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Talking Data Minimalism with The Commonwealth of Massachusetts


Christophe Bertrand: (00:04)
Hello and welcome to Data-Driven 2019. I’m Christophe Bertrand, I’m a senior analyst at ESG. I am joined today by Holy Sinclair who represents the Commonwealth of Massachusetts. And Holly, you have a very interesting title. It’s a double title. You’re Chief Digital Officer and Chief Data Officer. So CDO squared. Tell us, what do you do?

Holly Sinclair: (00:27)
Uh, it’s a good question cause I’m the first person to hold these titles in the Commonwealth. And so along with Secretary Curtis Wood and Governor Baker, we’re defining what that role is. The Executive Office of Technology Services and Security was just created two years ago as a secretariat, elevating the IT function to a cabinet level position. So the Chief Digital Officer is charged with improving constituent digital experience and then the Chief Data Officer is charged with encouraging data sharing between different secretariat’s. That can be done through establishing standards or investing in technologies and so on.

Christophe Bertrand: (01:05)
It’s very interesting because you have this sort of double hat here where you have to share data, so it’s the power of data, but also really place yourself in the consumer interaction where you’re trying to present more services in an easier way to consume for the constituents. Now you mentioned in the keynote here at the event you talked about data minimization and I thought that was a very interesting concept. Could you tell us what you mean by that and maybe put it in the context of data privacy?

Holly Sinclair: (01:35)
Sure. So there’s this concept that, as I’ve read about recently from Fjords Trends 2019, they look at all the digital trends for a year and they started something called data minimalism. And I think that really rang true with me as well in government. We were really, originally like two or three years ago, actually, probably five years at this point, looking to open data, put all the data we had on our websites for people to access. That got very costly. Not a lot of people will use that data. It sounded good, it looked great, but not everybody used the data. And so the idea that we’ve then shifted to is demand driven data. We provide data when it’s asked for when people want it, whether that’s a policy maker or the public. You know, when we are a government organization, the public has a different level of expectation and trust for us than they do it for private sector. So we have to be very careful and very thoughtful about what data we collect and what we do with it. And then I think the next wave will be for us to link that to transparency. So our constituents know when we’re using the data and why. And so data minimalism is really about being very deliberate about what data you collect and only collect that data and you really have to link that to your business objectives and then make sure that the data you’re collecting really can create that positive feedback loop you need between your objectives. Are you meeting them? Can you see that signal in that data and you affect the change that you want?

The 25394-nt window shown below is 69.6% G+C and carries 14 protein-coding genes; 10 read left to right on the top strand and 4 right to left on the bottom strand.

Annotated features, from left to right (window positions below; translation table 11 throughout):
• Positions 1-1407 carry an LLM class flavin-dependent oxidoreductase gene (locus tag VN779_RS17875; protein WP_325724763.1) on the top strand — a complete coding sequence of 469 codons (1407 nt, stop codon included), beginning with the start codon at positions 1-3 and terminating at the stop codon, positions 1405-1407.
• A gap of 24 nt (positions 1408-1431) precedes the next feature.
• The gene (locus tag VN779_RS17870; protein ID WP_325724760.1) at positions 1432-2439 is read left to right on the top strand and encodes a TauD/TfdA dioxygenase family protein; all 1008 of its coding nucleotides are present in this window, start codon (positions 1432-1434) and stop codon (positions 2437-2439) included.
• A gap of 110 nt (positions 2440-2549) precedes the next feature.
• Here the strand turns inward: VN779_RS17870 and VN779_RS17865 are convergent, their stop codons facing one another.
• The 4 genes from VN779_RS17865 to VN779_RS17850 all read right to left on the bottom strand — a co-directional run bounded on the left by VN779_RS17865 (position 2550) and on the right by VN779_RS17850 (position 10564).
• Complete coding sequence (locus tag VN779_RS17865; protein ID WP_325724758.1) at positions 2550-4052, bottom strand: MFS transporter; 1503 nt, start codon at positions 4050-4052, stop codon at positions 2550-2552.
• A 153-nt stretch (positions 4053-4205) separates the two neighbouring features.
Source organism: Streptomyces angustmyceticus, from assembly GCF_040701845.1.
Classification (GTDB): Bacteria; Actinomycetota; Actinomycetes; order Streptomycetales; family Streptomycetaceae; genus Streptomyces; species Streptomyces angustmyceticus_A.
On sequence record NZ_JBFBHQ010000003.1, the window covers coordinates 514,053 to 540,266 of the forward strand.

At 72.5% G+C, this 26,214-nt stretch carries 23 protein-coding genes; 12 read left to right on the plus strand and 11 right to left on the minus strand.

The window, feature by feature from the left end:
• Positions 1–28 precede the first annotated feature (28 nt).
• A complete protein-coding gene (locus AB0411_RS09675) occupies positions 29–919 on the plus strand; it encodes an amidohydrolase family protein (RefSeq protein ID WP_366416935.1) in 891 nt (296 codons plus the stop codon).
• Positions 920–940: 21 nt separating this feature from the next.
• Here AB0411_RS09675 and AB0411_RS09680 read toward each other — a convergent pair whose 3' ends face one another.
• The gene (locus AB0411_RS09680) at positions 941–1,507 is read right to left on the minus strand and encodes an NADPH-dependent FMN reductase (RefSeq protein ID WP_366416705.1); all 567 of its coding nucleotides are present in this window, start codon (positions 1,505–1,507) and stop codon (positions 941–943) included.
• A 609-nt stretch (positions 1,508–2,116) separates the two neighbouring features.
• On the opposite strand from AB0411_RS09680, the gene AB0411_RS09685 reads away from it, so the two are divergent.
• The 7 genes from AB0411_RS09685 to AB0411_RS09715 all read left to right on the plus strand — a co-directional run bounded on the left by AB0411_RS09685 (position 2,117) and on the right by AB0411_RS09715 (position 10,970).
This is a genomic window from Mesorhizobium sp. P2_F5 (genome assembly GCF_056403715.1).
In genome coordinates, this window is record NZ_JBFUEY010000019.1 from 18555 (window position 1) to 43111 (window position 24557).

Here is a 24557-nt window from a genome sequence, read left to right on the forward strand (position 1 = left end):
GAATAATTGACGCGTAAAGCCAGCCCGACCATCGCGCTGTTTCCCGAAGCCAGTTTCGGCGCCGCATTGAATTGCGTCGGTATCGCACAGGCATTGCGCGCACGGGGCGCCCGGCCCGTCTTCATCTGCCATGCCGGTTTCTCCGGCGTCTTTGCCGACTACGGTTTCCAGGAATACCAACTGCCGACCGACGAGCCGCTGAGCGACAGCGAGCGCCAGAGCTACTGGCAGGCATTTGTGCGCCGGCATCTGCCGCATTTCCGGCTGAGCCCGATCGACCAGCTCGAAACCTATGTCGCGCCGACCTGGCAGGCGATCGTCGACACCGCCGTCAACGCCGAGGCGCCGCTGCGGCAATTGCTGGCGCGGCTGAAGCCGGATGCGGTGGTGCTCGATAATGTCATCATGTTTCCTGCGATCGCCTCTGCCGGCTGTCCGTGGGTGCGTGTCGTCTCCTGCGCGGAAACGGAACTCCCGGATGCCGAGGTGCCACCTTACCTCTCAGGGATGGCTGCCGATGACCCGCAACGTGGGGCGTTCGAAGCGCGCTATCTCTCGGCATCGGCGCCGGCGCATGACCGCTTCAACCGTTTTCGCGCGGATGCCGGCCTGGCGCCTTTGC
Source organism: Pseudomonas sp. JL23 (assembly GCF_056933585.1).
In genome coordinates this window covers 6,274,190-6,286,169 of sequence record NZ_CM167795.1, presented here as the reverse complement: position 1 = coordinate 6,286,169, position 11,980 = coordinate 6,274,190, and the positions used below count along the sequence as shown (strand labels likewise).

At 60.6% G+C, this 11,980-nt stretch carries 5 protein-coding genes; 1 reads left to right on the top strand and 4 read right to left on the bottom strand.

Christophe Bertrand: (03:01)
Right. It’s really this combination of privacy in many ways where you’re trying to minimize the amount of exposure from a product perspective, the extension of the individual is the data in many ways. And then the business where you’re connecting that data you’re collecting to effect a result, which in this case the government service. If you place yourself and look ahead in the next five to 10 years and look at government in general, not just at the state level but maybe in a broader fashion, what do you see happening to big data or should we call it small data now?

Holly Sinclair: (03:34)
I talk about big data as being a relative term. To a certain extent we don’t have very many big data sets as defined by multinational corporations and such. I think we’ll be more focused on modular approaches, being able to pull pieces off of whatever investing in, whether it’s a technology stack or thinking about how to stamp out algorithms and make them more transparent to our constituents. I think we’ll be looking at modular approaches. And seeing what we can use different places and then what we can quickly change out so we can keep up with technology. One of the challenges we have in government is we’re just catching up with private sector constantly. Now there are some benefits to that. We sidestep some of the pains of the evolution that needs to happen, but we have a hard time keeping up.

Holly Sinclair: (04:21)
We really need to get better at catch-up and keeping up and keeping up with technology. When we purchase almost anything in technology, it costs a lot of time for us. We often are buying things and it ends up being for a five to 10 year time horizon, not a two year time horizon. So anything that we can buy off the shelf or that’s a service is preferred as long as it meets our needs and the constituents’ needs. I think the other piece is, you know, as we’ve already seen, data is really important. We have limited time and resources, so we really need to be strategic about where we spend our time and resources and data is the best way, in addition to talking to people, for us to really target and get the best return on our dollar.

Christophe Bertrand: (05:04)
Excellent. What it’s really what I call this concept of intelligent data management. The data has context and content and you understand what it is. You understand what to do with it, and you use it to be better at automating and learning about what processes can be and should be doing.